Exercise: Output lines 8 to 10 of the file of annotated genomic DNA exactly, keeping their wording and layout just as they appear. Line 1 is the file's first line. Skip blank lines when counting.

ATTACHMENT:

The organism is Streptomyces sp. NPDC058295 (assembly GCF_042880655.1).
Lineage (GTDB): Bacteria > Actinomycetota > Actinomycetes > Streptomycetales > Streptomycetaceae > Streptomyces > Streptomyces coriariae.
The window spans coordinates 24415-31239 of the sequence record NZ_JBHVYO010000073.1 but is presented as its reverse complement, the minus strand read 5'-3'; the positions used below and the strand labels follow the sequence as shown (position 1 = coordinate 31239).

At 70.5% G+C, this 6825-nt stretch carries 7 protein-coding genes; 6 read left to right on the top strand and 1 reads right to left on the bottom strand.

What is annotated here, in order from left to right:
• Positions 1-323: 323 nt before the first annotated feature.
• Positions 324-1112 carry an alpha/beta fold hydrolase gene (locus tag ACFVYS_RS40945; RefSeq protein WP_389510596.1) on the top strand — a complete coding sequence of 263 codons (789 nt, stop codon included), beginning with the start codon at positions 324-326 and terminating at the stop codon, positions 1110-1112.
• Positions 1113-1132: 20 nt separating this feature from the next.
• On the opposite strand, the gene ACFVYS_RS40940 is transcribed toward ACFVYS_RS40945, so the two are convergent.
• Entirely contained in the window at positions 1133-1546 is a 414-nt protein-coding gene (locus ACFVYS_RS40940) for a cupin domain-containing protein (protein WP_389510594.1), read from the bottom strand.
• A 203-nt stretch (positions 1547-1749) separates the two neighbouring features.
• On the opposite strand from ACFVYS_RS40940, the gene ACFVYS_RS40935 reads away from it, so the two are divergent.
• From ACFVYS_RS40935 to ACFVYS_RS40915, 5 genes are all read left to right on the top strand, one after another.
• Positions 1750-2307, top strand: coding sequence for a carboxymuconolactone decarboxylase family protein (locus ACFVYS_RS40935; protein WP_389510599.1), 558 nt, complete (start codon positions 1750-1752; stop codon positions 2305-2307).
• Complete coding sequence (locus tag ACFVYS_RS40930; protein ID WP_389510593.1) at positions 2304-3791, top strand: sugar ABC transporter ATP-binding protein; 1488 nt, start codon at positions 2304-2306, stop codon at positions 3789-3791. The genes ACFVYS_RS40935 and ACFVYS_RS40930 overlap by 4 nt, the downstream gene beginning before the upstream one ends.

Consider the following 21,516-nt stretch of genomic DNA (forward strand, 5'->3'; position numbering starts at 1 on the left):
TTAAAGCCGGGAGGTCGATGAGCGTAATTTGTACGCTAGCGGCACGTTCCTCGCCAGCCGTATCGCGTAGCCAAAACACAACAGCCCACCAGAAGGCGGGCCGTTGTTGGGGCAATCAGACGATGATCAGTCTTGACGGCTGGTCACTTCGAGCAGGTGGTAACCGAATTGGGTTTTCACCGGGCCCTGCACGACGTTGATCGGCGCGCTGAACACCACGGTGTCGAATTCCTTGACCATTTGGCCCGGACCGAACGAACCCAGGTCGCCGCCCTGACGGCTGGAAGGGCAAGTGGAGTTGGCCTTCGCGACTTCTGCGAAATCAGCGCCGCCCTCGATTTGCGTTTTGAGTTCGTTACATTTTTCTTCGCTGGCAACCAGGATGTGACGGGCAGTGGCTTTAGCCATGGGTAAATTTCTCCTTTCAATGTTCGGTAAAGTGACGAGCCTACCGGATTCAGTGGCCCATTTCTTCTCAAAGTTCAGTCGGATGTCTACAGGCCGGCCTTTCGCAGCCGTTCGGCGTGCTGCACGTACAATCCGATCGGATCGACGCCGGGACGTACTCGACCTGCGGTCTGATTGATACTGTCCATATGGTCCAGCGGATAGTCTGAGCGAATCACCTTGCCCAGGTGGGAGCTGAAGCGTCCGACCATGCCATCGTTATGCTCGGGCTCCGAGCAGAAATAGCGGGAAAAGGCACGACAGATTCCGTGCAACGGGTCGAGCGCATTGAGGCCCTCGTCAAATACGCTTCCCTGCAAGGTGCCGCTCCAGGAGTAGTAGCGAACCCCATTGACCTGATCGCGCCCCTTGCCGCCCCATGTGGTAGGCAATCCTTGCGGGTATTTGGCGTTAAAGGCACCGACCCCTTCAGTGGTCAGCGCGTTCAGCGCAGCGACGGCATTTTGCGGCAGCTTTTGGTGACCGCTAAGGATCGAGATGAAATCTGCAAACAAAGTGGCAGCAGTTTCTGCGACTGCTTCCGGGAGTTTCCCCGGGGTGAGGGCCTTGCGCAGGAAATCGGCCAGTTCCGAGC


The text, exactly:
• Positions 1113-1132: 20 nt separating this feature from the next.
• On the opposite strand, the gene ACFVYS_RS40940 is transcribed toward ACFVYS_RS40945, so the two are convergent.
• Entirely contained in the window at positions 1133-1546 is a 414-nt protein-coding gene (locus ACFVYS_RS40940) for a cupin domain-containing protein (protein WP_389510594.1), read from the bottom strand.